|Grachev speaking at the State Duma in 1994.
(Photo by Mikhail Evstafiev)
|Minister of Defence|
18 May 1992 – 17 July 1996
|Prime Minister||Boris Yeltsin
Yegor Gaidar (acting)
|Preceded by||Boris Yeltsin (acting)|
|Succeeded by||Mikhail Kolesnikov (acting)|
1 January 1948|
Rvy, Tula Oblast, RSFSR, USSR
|Died||23 September 2012
Krasnogorsk, Moscow Oblast, Russia
|Allegiance|| Soviet Union
|Service/branch||Russian Airborne Troops|
|Years of service||1965–1996|
|Rank||General of the Army|
|Commands||Soviet Airborne Troops
Ministry of Defense of the Russian Federation
|Battles/wars||Soviet War in Afghanistan
First Chechen War
Order of Lenin (2)
Order of the Red Banner
Order of the Red Star
Order for Personal Courage
Order of the Badge of Honor
Order for Service to the Homeland in the Armed Forces of the USSR
Pavel Sergeyevich Grachev (Russian: Па́вел Серге́евич Грачё́в; 1 January 1948 – 23 September 2012), sometimes transliterated as Grachov, was a Russian Army General and the Defence Minister of the Russian Federation from 1992 to 1996; in 1988 he was awarded Hero of the Soviet Union gold star. As Defence Minister, Grachev gained notoriety because of his military incompetence displayed during the war in Chechnya and the persistent allegations of involvement in enormous corruption scandals.
Grachev, born in 1948 in Tula Oblast, RSFSR, joined the Soviet Army's airborne troops in 1965 and finished the Ryazan Airborne Military Command School. After commanding parachute platoons, companies and battalions in the 1970s, he attended the Frunze Military Academy and the General Staff Academy, graduating in 1981. During the Soviet war in Afghanistan, Grachev commanded a parachute-landing regiment from 1981 to 1983, and was in command of the 103rd Guards Airborne Division in Afghanistan in the last years of the Soviet involvement.
In December 1990, he was appointed commander of the Soviet airborne troops. In August/December 1991, Grachev became the Soviet Union's First Deputy Minister of Defence during its break-up.
For a period of time, in the early-to-mid-1990s, Grachev was a close friend of the President of Russia Boris Yeltsin,1 and held the post of the Minister of Defence of the Russian Federation from May 1992 to June 1996. Grachev took part in the Soviet coup attempt of 1991 and the events of the Russian constitutional crisis of 1993, during which he supported Yeltsin. In November 1994 Yeltsin called Grachev "the best defense minister of the decade."2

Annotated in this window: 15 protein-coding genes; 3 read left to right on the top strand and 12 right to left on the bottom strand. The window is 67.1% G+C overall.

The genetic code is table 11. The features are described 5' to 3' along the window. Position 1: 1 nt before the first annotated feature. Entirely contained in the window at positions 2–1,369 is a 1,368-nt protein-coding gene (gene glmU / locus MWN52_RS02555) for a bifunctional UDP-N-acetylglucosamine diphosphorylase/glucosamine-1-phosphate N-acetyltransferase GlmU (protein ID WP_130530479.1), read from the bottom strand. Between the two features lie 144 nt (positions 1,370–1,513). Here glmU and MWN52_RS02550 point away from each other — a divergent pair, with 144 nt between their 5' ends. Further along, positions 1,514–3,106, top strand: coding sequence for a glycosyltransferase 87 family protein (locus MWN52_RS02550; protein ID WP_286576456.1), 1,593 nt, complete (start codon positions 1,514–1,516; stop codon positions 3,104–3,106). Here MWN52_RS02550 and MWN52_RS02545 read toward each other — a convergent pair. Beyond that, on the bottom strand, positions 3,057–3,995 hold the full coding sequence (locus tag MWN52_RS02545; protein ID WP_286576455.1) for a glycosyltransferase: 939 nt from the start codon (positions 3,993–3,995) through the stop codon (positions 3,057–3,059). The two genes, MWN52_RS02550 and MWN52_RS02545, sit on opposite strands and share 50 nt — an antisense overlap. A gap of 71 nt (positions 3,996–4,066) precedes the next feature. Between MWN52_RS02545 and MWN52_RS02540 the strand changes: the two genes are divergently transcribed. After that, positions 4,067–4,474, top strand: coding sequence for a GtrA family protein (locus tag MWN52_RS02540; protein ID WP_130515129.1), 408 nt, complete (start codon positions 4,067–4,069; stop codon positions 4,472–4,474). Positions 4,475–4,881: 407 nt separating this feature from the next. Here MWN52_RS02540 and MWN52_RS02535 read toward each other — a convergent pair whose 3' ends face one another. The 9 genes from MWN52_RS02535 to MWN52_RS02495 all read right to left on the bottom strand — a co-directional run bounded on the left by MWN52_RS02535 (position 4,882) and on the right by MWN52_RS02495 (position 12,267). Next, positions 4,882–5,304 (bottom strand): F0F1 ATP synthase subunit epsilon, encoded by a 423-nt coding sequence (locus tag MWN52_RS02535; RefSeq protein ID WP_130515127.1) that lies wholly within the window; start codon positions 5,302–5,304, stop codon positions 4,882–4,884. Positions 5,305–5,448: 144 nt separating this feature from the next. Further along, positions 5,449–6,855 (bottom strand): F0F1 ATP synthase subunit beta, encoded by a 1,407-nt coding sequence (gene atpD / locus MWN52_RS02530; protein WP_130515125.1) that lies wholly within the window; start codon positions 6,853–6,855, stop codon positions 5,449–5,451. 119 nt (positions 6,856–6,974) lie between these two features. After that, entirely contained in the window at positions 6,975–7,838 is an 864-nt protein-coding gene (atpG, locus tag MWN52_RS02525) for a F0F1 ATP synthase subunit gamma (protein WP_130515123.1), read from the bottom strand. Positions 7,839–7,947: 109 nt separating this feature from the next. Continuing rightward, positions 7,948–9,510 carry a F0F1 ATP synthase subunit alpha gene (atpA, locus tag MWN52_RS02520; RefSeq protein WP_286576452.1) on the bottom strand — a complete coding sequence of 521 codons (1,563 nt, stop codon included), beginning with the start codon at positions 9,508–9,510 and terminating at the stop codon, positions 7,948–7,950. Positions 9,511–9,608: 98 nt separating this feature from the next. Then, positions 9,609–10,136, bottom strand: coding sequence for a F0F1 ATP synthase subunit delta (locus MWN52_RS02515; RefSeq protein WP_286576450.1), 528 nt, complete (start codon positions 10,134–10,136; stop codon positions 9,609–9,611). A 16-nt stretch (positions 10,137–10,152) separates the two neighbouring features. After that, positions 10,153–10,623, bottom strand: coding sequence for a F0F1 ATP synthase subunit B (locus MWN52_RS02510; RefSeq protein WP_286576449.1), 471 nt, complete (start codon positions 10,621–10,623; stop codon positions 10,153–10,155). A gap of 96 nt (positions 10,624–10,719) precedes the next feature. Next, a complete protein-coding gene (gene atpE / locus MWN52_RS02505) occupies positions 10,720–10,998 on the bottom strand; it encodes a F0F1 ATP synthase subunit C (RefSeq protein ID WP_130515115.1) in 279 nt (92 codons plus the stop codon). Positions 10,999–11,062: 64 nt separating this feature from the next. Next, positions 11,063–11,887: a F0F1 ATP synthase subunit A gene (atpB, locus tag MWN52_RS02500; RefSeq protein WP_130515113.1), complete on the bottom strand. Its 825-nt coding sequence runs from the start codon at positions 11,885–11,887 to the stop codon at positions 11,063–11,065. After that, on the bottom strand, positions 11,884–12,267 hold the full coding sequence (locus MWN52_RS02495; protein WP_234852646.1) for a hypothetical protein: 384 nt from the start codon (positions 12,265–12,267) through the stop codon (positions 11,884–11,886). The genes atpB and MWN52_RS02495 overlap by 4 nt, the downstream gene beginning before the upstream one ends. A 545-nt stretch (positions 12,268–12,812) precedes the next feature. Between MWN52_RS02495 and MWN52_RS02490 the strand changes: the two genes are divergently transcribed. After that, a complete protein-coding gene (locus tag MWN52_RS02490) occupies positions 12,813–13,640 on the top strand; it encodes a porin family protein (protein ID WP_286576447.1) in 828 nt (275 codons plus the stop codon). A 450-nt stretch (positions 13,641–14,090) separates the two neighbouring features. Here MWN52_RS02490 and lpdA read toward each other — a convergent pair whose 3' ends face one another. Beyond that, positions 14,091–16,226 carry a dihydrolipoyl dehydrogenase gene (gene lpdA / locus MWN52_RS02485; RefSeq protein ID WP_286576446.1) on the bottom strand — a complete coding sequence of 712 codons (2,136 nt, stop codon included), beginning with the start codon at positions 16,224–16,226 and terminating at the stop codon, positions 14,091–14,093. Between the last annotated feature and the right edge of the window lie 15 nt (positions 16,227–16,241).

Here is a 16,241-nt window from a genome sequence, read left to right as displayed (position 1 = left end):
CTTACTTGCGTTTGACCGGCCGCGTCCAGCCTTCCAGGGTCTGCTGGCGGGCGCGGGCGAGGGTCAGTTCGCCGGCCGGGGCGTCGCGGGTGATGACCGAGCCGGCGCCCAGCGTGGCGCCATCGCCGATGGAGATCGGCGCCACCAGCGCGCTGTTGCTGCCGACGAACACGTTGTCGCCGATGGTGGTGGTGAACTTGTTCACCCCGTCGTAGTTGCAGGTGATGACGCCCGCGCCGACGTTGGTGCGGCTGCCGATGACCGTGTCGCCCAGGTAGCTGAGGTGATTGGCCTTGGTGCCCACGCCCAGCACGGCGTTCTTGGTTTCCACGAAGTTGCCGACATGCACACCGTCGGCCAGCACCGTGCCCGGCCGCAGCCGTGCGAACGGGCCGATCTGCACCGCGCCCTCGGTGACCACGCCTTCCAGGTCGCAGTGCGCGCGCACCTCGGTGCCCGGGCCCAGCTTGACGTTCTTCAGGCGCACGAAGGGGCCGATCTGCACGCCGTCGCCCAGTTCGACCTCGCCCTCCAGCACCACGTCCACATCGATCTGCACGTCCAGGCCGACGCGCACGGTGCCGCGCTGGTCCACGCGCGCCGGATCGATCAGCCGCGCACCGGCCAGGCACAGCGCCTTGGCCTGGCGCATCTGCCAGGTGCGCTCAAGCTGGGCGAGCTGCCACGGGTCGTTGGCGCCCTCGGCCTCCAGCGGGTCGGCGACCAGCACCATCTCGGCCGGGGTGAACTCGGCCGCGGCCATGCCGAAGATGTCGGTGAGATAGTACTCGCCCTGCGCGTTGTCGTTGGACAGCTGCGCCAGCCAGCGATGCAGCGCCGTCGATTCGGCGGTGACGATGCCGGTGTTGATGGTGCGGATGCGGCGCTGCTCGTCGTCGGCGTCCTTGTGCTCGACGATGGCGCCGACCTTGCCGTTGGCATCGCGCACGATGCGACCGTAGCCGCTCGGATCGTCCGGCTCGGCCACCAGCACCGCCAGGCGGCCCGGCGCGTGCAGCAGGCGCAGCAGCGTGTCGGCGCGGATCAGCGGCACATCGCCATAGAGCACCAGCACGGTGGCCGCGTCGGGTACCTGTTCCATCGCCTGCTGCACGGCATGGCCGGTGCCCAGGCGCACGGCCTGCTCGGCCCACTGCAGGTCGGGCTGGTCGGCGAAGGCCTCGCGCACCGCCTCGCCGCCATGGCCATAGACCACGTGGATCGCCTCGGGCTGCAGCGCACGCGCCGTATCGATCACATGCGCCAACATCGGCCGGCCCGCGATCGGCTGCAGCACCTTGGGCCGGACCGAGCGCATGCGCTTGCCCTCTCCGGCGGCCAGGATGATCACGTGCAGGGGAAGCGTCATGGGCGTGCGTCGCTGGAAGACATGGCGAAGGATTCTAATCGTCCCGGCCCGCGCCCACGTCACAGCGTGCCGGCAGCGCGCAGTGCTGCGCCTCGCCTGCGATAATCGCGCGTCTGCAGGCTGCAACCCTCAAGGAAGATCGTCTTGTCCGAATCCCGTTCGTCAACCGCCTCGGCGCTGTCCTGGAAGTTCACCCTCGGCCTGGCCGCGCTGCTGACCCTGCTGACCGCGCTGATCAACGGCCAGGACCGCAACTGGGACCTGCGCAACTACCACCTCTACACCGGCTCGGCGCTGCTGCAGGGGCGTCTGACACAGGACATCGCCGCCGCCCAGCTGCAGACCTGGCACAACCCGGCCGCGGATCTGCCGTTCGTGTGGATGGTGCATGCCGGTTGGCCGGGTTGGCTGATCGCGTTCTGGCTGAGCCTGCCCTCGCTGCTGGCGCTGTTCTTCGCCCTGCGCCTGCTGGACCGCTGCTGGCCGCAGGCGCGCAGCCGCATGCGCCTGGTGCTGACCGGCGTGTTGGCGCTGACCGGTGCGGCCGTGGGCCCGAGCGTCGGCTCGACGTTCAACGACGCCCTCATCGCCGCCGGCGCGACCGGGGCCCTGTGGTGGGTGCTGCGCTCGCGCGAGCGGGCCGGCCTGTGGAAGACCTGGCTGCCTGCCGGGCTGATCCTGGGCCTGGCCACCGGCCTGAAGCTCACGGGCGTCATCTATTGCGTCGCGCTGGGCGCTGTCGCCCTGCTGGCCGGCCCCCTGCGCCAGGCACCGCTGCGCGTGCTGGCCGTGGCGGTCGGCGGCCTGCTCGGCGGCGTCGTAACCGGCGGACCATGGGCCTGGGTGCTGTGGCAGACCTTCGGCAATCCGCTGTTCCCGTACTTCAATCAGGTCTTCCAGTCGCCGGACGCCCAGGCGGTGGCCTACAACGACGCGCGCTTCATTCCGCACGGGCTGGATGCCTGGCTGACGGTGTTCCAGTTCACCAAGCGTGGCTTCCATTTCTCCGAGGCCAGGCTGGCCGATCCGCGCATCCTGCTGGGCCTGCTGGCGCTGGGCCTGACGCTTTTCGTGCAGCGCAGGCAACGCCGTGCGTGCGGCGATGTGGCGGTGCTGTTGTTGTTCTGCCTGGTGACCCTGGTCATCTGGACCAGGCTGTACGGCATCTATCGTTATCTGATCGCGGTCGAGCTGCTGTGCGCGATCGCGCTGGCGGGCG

In late 1994 through 1996, Grachev played a key role in initiating and leading the First Chechen War. He was one of authors of the idea to use force to "restore constitutional order" in the breakaway republic of Chechnya and publicly promised to swiftly crush the Chechen separatist forces "in a couple of hours with a single airborne regiment."34 He was rumoured to launch the disastrous storming of Grozny while drunk during the celebrations of his 1 January birthday.5 As TIME commented in 1995: "Grachev had remarked recently that only an 'incompetent commander' would order tanks into the streets of central Grozny, where they would be vulnerable (...) Yet at the end of December he did it."6 Eventually, in July 1996, following his re-election, Yeltsin sacked the disgraced Grachev. The war soon ended, with hundreds of thousands of military and civilian casualties.
Grachev was accused of being personally involved in major military corruption scandals, which was not proven in court, that occurred during the withdrawal of the Soviet troops from East Germany.citation needed The alleged corruption, which gained Grachev the nickname of "Pasha Mercedes", was the focus of a series of articles published by the investigative journalist Dmitry Kholodov, killed by a booby-trapped suitcase in 1994.citation needed Four of Grachev's airborne officers and two others were tried in the murder of Kholodov but were later acquitted.
The archival footage of Grachev saying "tank regiments are commanded by total idiots; you send in the infantry first, then the tanks" is shown on TV in the 2002 film House of Fools.
- War Scare: Russia and America on the Nuclear Brink by Peter Vincent Pry.
- The War in Chechnya: Implications for Military Reform and Creation of Mobile Forces
- Botched operation. (Russian troops in Chechnya) (Editorial), The Nation, January 1995.
- Why the Russian Military Failed in Chechnya, Foreign Military Studies Office, December 1996.
- Grozny rebels braced for final assault, The Independent, 13 January 1996.
- Why It All Went So Very Wrong, TIME, 16 January 1995.
- (Russian) Экс-министр обороны Павел Грачев, уволен сегодня с должности советника гендиректора «Рособоронэкспорта», которую он занимал на протяжении последних 10-ти лет., Ekho Moskvy, 25.04.2007.
- "Названа причина смерти экс-министра обороны Павла Грачева" (in Russian). Interfax. 24 сентября 2012. Retrieved 24 September 2012.
- "Pavel Grachev, Yeltsin-Era Defense Minister, Dead At 64". Radio Free Europe/Radio Liberty. 23 September 2012. Retrieved 23 September 2012.
|Wikiquote has a collection of quotations related to: Pavel Grachev|
- Grachev: Here for a While, The Moscow Times, 13 July 1995.
- Pavel Grachev: Disgraced but Indispensable, The Jamestown Foundation, 3 May 1996.
- Pavel Grachev, RusNet, 03.12.2003.
Boris Yeltsin (acting)
|Defence Minister of the Russian Federation
|History||Locations||Political leaders||Military leaders||Foreign involvement|
1 Republic of Armenia's involvement is partial
Military aid to Armenia and Nagorno-Karabakh Republic:
Military aid to Azerbaijan: